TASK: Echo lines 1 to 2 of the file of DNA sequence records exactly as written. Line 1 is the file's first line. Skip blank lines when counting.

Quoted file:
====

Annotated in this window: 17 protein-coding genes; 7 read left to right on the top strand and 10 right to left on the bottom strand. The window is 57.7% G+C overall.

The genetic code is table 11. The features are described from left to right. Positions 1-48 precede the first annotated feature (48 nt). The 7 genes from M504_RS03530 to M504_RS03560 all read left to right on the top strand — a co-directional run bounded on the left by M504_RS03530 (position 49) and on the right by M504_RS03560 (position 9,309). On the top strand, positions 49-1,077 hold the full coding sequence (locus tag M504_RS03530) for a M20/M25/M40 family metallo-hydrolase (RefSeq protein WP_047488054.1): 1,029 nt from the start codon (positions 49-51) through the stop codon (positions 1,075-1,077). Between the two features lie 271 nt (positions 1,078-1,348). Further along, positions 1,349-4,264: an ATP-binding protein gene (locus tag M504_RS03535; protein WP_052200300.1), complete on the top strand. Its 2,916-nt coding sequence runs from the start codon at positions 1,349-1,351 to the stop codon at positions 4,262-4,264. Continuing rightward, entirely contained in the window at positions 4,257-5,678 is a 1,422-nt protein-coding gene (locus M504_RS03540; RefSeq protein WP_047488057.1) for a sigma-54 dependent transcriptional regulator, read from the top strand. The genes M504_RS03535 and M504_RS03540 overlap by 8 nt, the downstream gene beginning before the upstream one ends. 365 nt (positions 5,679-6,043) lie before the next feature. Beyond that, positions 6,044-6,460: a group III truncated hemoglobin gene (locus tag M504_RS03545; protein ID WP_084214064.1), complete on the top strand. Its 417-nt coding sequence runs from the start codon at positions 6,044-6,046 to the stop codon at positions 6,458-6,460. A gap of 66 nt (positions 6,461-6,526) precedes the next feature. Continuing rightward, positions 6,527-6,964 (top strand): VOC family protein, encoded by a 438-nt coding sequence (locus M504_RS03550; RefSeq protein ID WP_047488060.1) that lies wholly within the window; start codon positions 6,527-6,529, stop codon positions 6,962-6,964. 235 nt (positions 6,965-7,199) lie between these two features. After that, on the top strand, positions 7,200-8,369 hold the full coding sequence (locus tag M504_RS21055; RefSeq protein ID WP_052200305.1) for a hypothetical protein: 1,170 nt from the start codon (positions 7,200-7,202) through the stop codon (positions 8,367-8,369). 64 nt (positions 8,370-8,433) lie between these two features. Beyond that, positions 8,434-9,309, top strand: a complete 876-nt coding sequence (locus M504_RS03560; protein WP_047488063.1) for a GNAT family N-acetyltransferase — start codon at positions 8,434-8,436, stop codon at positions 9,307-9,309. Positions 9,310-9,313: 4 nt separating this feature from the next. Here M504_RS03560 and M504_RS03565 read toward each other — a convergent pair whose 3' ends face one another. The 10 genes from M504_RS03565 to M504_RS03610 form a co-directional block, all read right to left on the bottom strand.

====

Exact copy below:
Annotated in this window: 17 protein-coding genes; 7 read left to right on the top strand and 10 right to left on the bottom strand. The window is 57.7% G+C overall.

The genetic code is table 11. The features are described from left to right. Positions 1-48 precede the first annotated feature (48 nt). The 7 genes from M504_RS03530 to M504_RS03560 all read left to right on the top strand — a co-directional run bounded on the left by M504_RS03530 (position 49) and on the right by M504_RS03560 (position 9,309). On the top strand, positions 49-1,077 hold the full coding sequence (locus tag M504_RS03530) for a M20/M25/M40 family metallo-hydrolase (RefSeq protein WP_047488054.1): 1,029 nt from the start codon (positions 49-51) through the stop codon (positions 1,075-1,077). Between the two features lie 271 nt (positions 1,078-1,348). Further along, positions 1,349-4,264: an ATP-binding protein gene (locus tag M504_RS03535; protein WP_052200300.1), complete on the top strand. Its 2,916-nt coding sequence runs from the start codon at positions 1,349-1,351 to the stop codon at positions 4,262-4,264. Continuing rightward, entirely contained in the window at positions 4,257-5,678 is a 1,422-nt protein-coding gene (locus M504_RS03540; RefSeq protein WP_047488057.1) for a sigma-54 dependent transcriptional regulator, read from the top strand. The genes M504_RS03535 and M504_RS03540 overlap by 8 nt, the downstream gene beginning before the upstream one ends. 365 nt (positions 5,679-6,043) lie before the next feature. Beyond that, positions 6,044-6,460: a group III truncated hemoglobin gene (locus tag M504_RS03545; protein ID WP_084214064.1), complete on the top strand. Its 417-nt coding sequence runs from the start codon at positions 6,044-6,046 to the stop codon at positions 6,458-6,460. A gap of 66 nt (positions 6,461-6,526) precedes the next feature. Continuing rightward, positions 6,527-6,964 (top strand): VOC family protein, encoded by a 438-nt coding sequence (locus M504_RS03550; RefSeq protein ID WP_047488060.1) that lies wholly within the window; start codon positions 6,527-6,529, stop codon positions 6,962-6,964. 235 nt (positions 6,965-7,199) lie between these two features. After that, on the top strand, positions 7,200-8,369 hold the full coding sequence (locus tag M504_RS21055; RefSeq protein ID WP_052200305.1) for a hypothetical protein: 1,170 nt from the start codon (positions 7,200-7,202) through the stop codon (positions 8,367-8,369). 64 nt (positions 8,370-8,433) lie between these two features. Beyond that, positions 8,434-9,309, top strand: a complete 876-nt coding sequence (locus M504_RS03560; protein WP_047488063.1) for a GNAT family N-acetyltransferase — start codon at positions 8,434-8,436, stop codon at positions 9,307-9,309. Positions 9,310-9,313: 4 nt separating this feature from the next. Here M504_RS03560 and M504_RS03565 read toward each other — a convergent pair whose 3' ends face one another. The 10 genes from M504_RS03565 to M504_RS03610 form a co-directional block, all read right to left on the bottom strand.